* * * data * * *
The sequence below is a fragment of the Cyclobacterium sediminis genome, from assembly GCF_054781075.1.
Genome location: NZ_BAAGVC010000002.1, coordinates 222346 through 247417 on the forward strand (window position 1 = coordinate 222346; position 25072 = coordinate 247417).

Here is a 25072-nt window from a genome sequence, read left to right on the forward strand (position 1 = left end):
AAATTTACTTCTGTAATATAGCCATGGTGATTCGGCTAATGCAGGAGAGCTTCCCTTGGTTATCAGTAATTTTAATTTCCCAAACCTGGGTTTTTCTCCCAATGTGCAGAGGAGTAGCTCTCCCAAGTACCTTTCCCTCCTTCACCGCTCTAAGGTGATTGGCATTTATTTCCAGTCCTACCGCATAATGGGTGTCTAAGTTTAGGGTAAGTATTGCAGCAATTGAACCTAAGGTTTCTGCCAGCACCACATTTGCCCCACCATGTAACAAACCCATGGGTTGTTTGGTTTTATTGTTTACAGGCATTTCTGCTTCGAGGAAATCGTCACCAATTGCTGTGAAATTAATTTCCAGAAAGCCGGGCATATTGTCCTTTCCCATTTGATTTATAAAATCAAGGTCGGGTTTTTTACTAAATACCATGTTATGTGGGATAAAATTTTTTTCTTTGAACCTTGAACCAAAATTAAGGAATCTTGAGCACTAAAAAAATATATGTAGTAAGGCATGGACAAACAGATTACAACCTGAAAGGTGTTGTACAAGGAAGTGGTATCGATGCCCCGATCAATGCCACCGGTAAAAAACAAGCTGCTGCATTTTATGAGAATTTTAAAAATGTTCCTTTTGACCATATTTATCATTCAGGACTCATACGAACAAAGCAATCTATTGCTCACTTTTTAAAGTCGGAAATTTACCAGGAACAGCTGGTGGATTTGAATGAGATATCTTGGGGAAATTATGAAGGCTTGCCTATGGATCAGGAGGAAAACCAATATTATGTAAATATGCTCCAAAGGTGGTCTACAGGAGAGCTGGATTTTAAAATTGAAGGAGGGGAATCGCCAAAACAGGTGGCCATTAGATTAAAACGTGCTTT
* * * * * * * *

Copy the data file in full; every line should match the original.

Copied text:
The sequence below is a fragment of the Cyclobacterium sediminis genome, from assembly GCF_054781075.1.
Genome location: NZ_BAAGVC010000002.1, coordinates 222346 through 247417 on the forward strand (window position 1 = coordinate 222346; position 25072 = coordinate 247417).

Here is a 25072-nt window from a genome sequence, read left to right on the forward strand (position 1 = left end):
AAATTTACTTCTGTAATATAGCCATGGTGATTCGGCTAATGCAGGAGAGCTTCCCTTGGTTATCAGTAATTTTAATTTCCCAAACCTGGGTTTTTCTCCCAATGTGCAGAGGAGTAGCTCTCCCAAGTACCTTTCCCTCCTTCACCGCTCTAAGGTGATTGGCATTTATTTCCAGTCCTACCGCATAATGGGTGTCTAAGTTTAGGGTAAGTATTGCAGCAATTGAACCTAAGGTTTCTGCCAGCACCACATTTGCCCCACCATGTAACAAACCCATGGGTTGTTTGGTTTTATTGTTTACAGGCATTTCTGCTTCGAGGAAATCGTCACCAATTGCTGTGAAATTAATTTCCAGAAAGCCGGGCATATTGTCCTTTCCCATTTGATTTATAAAATCAAGGTCGGGTTTTTTACTAAATACCATGTTATGTGGGATAAAATTTTTTTCTTTGAACCTTGAACCAAAATTAAGGAATCTTGAGCACTAAAAAAATATATGTAGTAAGGCATGGACAAACAGATTACAACCTGAAAGGTGTTGTACAAGGAAGTGGTATCGATGCCCCGATCAATGCCACCGGTAAAAAACAAGCTGCTGCATTTTATGAGAATTTTAAAAATGTTCCTTTTGACCATATTTATCATTCAGGACTCATACGAACAAAGCAATCTATTGCTCACTTTTTAAAGTCGGAAATTTACCAGGAACAGCTGGTGGATTTGAATGAGATATCTTGGGGAAATTATGAAGGCTTGCCTATGGATCAGGAGGAAAACCAATATTATGTAAATATGCTCCAAAGGTGGTCTACAGGAGAGCTGGATTTTAAAATTGAAGGAGGGGAATCGCCAAAACAGGTGGCCATTAGATTAAAACGTGCTTT